The federal cabinet on Tuesday approved pledging Pakistan’s seashore infrastructure, sports and tourism facilities and a few remaining major road networks to raise more debt after borrowing nearly Rs2 trillion by giving all major airports and highways in surety during the past one year.
Both the cabinets of former prime minister Imran Khan and Prime Minister Shehbaz Sharif have been doling out national assets to raise loans but have failed to mend their spending habits that has already increased the federal government’s debt close to Rs45 trillion.
Headed by Prime Minister Shehbaz Sharif, the federal cabinet approved giving six more national assets in collateral to domestic and international lenders ---10 days after the same highest decision-making body approved Rs4.6 trillion deficit bill for fiscal year 2022-23.
Planning Minister Ahsan Iqbal on Tuesday told the media that the federal cabinet approved a summary of the finance ministry regarding issuance of domestic and international Sukuk against the assets of the government. He did not disclose the details of the assets.
But the summary showed that the cabinet approved pledging portions of West Wharf and East Wharf, Karachi, land and hotels of the Pakistan Tourism Development Corporation (PTDC) and portions of Islamabad Sports Complex.
The cabinet also approved giving Islamabad Metro, portions of Grand Trunk (GT) road, Islamabad Expressway, portions of Makran Coastal Highway (N-10) and Indus Highway (N-55) in collateral to raise debt.
The federal cabinet also allowed the finance ministry to issue domestic and international Islamic bonds to raise debt against the assets. However, the international bonds cannot be floated until Pakistan is able to secure a deal from the International Monetary Fund.
Just a year ago, former prime minister Imran Khan-led federal cabinet had also approved giving in surety the national motorways and airports to raise debt, which the Finance Ministry has almost exhausted. In the past one year, the Finance Ministry raised Rs1.2 trillion debt by giving assets of National Highway in surety and another Rs672 billion by giving airports in collateral, the Finance Ministry informed the federal cabinet.
The previous PTI government issued domestic Sukuk bonds against Jinnah International Airport, Karachi, Allama Iqbal International Airport, Lahore; Multan International Airport; and NHA Highways and Motorways. For international sukuk, the PTI government had utilized various sections of the M2 Motorway.
Overall, the federal government has undertaken 52 domestic transactions worth Rs3.2 trillion and five international Sukuk transactions amounting to $4.6 billion.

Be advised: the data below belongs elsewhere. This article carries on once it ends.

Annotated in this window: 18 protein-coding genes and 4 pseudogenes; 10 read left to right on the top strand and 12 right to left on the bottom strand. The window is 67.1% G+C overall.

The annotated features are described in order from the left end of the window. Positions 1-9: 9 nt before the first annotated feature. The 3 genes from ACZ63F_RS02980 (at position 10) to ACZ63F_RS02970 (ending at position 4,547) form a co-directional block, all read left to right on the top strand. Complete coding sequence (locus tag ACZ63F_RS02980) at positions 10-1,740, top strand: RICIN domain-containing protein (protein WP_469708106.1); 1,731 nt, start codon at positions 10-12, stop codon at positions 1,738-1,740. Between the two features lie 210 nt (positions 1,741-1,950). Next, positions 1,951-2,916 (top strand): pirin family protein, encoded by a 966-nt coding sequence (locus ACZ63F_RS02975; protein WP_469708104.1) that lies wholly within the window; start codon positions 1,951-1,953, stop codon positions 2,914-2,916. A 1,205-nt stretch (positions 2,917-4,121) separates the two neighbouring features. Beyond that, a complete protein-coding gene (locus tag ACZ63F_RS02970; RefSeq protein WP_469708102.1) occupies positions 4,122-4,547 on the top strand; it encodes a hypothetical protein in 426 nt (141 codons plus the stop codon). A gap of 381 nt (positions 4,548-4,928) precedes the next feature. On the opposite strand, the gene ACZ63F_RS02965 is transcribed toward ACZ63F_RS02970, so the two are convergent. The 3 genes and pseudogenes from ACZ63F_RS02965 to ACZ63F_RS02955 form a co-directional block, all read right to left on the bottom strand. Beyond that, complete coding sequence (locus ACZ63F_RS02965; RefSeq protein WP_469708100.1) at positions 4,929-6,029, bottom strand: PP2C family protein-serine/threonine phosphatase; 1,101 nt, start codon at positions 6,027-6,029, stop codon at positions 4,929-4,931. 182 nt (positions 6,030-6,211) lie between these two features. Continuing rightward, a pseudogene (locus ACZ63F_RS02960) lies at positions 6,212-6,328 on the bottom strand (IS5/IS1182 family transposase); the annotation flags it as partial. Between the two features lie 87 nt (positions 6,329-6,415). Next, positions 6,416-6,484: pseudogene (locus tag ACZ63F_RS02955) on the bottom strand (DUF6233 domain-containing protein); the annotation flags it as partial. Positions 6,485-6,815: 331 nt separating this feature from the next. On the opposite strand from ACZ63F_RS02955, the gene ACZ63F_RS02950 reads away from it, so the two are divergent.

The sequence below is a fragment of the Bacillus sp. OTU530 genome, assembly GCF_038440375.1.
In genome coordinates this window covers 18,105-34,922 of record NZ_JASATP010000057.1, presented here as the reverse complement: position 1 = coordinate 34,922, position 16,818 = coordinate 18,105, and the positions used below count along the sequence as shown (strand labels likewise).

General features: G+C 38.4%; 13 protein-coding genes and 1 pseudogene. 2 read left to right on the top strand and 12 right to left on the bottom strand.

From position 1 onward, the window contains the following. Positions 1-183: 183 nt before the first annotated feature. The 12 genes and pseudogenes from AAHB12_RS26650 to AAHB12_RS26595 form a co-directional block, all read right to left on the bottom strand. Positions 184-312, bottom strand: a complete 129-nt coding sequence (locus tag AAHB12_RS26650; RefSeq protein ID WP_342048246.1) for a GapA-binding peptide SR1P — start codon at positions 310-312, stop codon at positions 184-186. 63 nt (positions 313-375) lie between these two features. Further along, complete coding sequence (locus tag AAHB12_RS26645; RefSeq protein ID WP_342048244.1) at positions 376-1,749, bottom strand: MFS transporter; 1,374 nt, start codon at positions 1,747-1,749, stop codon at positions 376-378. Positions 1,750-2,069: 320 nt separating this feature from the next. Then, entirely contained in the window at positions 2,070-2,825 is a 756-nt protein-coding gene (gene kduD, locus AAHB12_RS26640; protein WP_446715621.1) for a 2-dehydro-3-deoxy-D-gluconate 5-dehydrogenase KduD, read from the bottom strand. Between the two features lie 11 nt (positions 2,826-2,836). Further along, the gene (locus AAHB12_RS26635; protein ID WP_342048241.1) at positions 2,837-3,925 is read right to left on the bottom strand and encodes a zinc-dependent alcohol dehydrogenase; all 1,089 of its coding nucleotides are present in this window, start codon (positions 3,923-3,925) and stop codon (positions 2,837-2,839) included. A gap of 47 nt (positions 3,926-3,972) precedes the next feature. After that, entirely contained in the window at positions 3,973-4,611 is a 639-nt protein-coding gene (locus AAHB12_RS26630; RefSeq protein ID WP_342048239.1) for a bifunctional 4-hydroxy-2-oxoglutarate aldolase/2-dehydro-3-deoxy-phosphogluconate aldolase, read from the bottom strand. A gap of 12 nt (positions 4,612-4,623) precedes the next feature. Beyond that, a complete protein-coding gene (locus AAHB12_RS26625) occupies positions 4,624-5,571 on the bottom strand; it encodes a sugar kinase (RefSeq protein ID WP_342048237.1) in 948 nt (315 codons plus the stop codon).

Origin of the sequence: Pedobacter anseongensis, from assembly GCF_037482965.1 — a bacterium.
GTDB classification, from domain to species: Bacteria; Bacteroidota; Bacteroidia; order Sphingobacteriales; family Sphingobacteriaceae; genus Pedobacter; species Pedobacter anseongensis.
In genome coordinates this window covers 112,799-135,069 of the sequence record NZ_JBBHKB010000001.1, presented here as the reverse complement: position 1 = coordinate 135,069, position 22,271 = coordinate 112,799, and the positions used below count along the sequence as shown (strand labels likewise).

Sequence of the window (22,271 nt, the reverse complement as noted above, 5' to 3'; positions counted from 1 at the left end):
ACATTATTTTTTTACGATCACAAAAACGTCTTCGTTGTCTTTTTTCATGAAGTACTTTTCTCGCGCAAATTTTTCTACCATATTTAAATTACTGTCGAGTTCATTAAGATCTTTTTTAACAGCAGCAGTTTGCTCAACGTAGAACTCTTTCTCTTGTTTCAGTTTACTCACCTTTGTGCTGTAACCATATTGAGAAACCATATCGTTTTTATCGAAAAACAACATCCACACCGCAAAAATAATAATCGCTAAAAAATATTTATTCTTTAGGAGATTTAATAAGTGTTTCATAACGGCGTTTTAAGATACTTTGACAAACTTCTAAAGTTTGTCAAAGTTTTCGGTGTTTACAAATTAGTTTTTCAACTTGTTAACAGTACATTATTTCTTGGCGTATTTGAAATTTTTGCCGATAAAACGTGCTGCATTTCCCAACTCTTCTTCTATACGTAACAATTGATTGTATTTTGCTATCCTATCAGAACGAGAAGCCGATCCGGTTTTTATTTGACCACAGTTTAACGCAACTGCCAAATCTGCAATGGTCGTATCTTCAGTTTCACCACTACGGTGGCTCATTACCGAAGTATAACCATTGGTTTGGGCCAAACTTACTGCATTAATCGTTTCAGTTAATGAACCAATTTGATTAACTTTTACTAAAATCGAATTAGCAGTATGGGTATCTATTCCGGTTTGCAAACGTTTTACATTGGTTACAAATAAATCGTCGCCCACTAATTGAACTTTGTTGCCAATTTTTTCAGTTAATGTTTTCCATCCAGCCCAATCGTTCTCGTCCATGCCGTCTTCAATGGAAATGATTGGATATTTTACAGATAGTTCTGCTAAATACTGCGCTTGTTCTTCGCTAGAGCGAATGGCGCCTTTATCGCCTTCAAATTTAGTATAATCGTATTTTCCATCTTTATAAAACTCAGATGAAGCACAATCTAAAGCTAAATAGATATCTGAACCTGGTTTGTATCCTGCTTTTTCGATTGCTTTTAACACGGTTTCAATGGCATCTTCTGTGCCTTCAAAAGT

The Finance Ministry stated that Sukuk transactions would help in obtaining better pricing as compared to other avenues of raising domestic and external resources like treasury bills, Pakistan Investment Bonds and conventional Eurobonds.
However, the Finance Ministry could not get a better response from the domestic investors who gave only Rs66 billion loans against the target of Rs100 billion. After mostly exhausting the conventional borrowings, the cash-starved federal government has also fully tapped the Islamic financing markets that till recently had nearly Rs1 trillion available financing.
On June 10, the federal cabinet approved the fiscal year 2022-23 budget with Rs4.6 trillion federal budget deficit target, to be financed by the domestic and foreign lenders. Yet, the federal government does not seem to be mending its ways and has allocated funds that are prone to misuse.
The government has given Rs70 billion to parliamentarians for politically motivated development schemes and Rs500 million have been allocated for supposedly closed Earthquake Reconstruction and Rehabilitation Authority.
The Rs60 billion subsidies have been given for provision of cheaper gas and electricity for the so-called export oriented industries has been proposed. Around half of the export related subsidy is being used against domestic production –the pilferage that the government can easily stop by linking export subsidies with actual receipts of exports.
Dozens of schemes have also been included in the next year's development programme, which are finalized without proper technical appraisers.
The Budget Strategy Paper that the cabinet approved on June 10th too revealed that the federal government’s debt will jump to Rs48.5 trillion by end of this June –almost double than four years ago. Not only that, the federal government’s debt is projected to grow to Rs54.1 trillion by June next year –an addition of Rs5.6 trillion or 11.5%.
Despite the harsh numbers, the federal government does not seem serious in throwing primary budget surplus figures and the number that it presented in the budget is unrealistic.
The budget paper showed that the debt-to-GDP ratio will increase and record at around 72.4% at the end of the ongoing fiscal year primarily due to higher federal fiscal deficit and depreciation of the rupee against the US dollar.
It said that the debt-to-GDP ratio is expected to reduce to 69.1% at the end of the next fiscal year on the back of fiscal consolidation efforts of the government. The Finance Ministry’s next year’s projections have hardly proven correct in the past.
In 2017-18, FBR tax-to-GDP ratio was 11.7% which decreased to just 8.5 per cent in FY 2020-21.
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